Thursday, September 22
12:15-2:00 p.m., Furman Hall, Room 318
245 Sullivan Street, New York, NY 10012
R.S.V.P. is required.
David Barboza is a correspondent for The New York Times, based in New York.
In 2013, Mr. Barboza was awarded the Pulitzer Prize for International Reporting “for his striking exposure of corruption at high levels of the Chinese government, including billions in secret wealth owned by relatives of the prime minister, well documented work published in the face of heavy pressure from the Chinese officials.” He was also part of the team that won the Pulitzer Prize for explanatory reporting.
Mr. Barboza was a freelance writer and a research assistant for The New York Times before being hired in 1997 as a staff writer. For five years, he was the Midwest business correspondent based in Chicago. From 2008 to 2015, he served as the paper’s Shanghai bureau chief.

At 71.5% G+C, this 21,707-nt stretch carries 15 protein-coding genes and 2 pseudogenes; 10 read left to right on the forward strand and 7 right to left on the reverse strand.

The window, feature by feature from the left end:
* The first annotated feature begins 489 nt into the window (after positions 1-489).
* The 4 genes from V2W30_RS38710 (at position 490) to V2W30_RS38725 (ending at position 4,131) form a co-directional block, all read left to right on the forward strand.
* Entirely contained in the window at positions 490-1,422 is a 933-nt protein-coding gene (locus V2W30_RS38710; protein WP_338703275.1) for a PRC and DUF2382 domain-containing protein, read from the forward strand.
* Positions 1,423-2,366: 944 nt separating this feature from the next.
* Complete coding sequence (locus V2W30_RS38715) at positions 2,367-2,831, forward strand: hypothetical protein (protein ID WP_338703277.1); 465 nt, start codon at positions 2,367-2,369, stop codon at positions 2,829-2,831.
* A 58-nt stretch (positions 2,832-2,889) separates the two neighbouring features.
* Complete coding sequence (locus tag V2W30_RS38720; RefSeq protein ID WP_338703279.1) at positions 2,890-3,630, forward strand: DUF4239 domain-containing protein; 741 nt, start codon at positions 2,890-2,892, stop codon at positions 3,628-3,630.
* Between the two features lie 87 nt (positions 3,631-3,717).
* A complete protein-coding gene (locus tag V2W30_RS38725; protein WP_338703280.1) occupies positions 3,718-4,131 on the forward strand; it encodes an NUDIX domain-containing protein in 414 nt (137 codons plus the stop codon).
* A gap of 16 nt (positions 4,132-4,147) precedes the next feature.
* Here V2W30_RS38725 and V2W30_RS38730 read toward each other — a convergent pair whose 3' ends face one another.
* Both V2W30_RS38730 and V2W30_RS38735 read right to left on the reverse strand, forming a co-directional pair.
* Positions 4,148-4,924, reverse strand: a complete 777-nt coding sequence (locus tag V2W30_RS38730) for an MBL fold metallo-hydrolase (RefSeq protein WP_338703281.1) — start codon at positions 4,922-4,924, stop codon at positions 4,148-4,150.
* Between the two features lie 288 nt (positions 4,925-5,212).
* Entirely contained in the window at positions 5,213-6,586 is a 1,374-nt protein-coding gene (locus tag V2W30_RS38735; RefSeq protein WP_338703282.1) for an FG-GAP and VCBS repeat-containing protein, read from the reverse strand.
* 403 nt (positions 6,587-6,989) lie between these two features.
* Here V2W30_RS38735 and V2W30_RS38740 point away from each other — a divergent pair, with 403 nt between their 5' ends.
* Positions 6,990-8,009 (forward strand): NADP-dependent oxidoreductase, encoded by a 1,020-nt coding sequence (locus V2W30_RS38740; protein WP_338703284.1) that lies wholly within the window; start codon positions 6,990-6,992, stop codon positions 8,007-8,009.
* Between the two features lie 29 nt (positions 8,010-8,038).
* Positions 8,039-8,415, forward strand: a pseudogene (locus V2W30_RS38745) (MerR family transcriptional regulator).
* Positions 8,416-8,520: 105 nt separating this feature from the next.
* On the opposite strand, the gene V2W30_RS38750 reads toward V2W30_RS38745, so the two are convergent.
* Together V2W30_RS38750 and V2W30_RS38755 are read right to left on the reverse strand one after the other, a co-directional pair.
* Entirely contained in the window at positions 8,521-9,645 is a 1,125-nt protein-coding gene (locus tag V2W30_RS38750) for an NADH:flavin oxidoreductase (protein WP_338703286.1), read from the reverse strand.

Mr. Barboza won two awards in The Society of American Business Editors and Writers (SABEW) 2007 Best in Business Journalism Contest, one for a New York Times article, "A Chinese Reformer Betrays His Cause, and Pays.” He was also part of the team that won the 2008 Grantham Prize for environmental reporting for the series "Choking on Growth: China’s Environmental Crisis." In 2002, he was part of a team that was named a finalist for a Pulitzer Prize for coverage of the Enron scandal.
In 2008, Mr. Barboza won The Times’s internal business award, the Nathaniel Nash Award. He has twice won the Gerald Loeb Award for business reporting. Mr. Barboza graduated from Boston University with a bachelor’s degree in history and attended Yale University Graduate School.
*Photo courtesy of The New York Times
R.S.V.P. by Wednesday, September 21.
Please email JoAnn.Kim@nyu.edu